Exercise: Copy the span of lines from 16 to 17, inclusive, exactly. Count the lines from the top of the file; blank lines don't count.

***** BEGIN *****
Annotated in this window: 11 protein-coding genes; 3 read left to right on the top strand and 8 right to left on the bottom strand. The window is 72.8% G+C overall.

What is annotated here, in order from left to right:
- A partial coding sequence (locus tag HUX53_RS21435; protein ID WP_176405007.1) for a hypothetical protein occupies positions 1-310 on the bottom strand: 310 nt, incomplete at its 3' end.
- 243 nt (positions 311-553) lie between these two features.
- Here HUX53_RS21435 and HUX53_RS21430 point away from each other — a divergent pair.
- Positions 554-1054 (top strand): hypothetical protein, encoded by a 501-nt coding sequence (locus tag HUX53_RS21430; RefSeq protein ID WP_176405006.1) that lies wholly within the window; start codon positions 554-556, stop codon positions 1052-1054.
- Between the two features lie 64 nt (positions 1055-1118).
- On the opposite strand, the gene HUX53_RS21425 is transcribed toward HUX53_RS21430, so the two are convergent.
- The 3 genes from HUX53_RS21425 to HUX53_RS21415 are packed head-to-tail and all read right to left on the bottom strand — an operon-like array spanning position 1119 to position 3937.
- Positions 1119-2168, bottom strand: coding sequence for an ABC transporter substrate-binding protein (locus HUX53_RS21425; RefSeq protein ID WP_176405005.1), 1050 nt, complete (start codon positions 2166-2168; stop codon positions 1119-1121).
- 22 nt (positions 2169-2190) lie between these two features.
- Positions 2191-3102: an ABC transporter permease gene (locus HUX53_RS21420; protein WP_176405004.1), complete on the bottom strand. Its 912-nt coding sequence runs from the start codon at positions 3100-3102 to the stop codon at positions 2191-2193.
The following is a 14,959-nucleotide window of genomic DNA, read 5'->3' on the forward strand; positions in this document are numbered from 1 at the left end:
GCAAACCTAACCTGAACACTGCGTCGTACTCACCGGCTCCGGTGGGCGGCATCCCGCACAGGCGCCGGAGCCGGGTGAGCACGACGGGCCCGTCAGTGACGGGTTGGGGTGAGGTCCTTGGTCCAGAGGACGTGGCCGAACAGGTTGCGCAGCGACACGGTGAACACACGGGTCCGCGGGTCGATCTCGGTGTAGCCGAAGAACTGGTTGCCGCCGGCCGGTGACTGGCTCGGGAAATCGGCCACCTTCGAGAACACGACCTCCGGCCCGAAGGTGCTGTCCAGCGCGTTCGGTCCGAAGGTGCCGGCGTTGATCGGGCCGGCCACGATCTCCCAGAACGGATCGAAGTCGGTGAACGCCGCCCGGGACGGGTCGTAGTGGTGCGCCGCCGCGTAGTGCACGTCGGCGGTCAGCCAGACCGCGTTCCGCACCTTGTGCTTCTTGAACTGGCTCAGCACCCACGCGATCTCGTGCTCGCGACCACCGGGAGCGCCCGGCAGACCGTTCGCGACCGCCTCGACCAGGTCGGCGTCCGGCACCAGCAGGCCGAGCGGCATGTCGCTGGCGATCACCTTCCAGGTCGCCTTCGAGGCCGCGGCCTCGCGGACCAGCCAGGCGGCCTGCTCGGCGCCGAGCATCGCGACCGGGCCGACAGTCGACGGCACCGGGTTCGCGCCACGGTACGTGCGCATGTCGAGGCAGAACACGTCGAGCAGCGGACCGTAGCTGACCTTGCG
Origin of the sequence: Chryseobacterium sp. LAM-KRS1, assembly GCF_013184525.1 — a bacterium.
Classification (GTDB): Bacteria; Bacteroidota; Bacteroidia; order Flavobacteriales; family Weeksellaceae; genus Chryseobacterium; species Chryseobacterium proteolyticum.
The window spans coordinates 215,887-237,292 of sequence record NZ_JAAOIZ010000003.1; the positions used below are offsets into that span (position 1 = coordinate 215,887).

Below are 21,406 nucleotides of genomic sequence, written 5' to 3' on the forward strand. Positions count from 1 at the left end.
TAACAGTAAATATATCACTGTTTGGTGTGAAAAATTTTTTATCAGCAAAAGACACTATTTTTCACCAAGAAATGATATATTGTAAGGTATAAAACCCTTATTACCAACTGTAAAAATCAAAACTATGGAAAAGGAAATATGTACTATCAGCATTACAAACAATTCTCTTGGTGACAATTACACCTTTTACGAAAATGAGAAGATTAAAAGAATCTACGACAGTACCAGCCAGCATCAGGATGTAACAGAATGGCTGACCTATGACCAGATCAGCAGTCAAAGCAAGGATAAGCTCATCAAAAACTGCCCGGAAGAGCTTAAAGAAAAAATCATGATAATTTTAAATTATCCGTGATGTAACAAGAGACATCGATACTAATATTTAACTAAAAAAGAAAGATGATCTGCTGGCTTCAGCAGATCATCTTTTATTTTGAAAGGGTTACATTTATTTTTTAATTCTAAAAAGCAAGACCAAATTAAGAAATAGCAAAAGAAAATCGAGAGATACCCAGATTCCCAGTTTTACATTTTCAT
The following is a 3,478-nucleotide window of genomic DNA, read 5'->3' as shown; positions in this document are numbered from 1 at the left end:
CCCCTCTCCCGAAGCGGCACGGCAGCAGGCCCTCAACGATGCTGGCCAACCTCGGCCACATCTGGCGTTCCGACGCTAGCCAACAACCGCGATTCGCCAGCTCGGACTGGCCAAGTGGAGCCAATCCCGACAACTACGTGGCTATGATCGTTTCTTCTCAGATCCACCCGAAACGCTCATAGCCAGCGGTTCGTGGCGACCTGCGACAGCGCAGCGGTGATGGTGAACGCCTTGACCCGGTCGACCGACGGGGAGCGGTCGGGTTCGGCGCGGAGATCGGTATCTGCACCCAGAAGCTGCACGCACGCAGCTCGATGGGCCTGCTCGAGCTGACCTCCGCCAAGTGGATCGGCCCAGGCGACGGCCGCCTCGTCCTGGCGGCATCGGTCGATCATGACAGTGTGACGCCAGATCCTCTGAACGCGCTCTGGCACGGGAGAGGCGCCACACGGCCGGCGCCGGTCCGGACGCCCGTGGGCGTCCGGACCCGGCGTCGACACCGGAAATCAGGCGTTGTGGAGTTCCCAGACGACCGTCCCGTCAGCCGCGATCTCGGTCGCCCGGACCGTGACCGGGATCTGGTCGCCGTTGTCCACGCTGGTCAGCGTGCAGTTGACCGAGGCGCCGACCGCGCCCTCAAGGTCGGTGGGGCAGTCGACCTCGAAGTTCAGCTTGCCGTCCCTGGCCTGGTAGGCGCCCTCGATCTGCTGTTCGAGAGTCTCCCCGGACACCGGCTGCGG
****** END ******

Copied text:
Classification (GTDB): Bacteria; Bacteroidota; Bacteroidia; order Flavobacteriales; family Weeksellaceae; genus Chryseobacterium; species Chryseobacterium proteolyticum.
The window spans coordinates 215,887-237,292 of sequence record NZ_JAAOIZ010000003.1; the positions used below are offsets into that span (position 1 = coordinate 215,887).